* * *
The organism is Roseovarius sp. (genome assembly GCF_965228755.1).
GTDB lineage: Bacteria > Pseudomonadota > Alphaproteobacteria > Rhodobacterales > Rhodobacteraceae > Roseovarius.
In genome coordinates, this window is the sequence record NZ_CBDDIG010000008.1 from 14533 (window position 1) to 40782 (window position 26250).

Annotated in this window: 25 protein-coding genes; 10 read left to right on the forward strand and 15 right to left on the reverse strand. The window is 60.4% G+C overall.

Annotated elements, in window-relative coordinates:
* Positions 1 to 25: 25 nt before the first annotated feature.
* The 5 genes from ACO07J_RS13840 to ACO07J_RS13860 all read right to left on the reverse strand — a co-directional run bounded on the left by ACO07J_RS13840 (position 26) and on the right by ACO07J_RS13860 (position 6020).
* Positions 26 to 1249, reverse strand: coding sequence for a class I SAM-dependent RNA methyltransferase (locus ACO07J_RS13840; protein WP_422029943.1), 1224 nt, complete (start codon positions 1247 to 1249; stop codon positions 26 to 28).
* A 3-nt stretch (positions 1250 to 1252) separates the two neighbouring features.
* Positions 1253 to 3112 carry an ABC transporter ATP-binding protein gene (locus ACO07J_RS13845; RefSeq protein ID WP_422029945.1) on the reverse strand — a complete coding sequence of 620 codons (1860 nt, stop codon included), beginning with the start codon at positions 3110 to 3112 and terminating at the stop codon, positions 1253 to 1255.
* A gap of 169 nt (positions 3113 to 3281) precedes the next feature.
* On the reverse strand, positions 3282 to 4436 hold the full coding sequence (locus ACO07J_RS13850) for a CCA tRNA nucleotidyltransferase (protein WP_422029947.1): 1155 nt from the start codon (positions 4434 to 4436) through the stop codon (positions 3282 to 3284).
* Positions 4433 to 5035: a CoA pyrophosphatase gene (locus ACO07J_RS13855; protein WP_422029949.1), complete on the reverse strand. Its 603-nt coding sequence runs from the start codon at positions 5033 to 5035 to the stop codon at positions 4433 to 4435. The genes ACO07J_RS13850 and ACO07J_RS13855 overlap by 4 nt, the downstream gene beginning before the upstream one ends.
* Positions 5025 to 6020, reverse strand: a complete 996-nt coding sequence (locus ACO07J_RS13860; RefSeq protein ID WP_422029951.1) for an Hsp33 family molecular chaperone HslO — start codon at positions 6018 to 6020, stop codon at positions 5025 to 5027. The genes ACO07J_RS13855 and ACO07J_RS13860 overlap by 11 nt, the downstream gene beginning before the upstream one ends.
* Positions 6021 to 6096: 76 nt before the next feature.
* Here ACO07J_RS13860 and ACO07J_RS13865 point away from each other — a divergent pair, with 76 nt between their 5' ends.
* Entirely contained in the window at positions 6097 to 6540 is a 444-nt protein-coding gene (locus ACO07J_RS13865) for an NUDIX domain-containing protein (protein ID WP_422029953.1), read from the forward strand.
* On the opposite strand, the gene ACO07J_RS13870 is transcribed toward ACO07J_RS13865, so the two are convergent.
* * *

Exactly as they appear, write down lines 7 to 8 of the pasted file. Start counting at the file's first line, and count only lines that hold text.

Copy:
* The 5 genes from ACO07J_RS13840 to ACO07J_RS13860 all read right to left on the reverse strand — a co-directional run bounded on the left by ACO07J_RS13840 (position 26) and on the right by ACO07J_RS13860 (position 6020).
* Positions 26 to 1249, reverse strand: coding sequence for a class I SAM-dependent RNA methyltransferase (locus ACO07J_RS13840; protein WP_422029943.1), 1224 nt, complete (start codon positions 1247 to 1249; stop codon positions 26 to 28).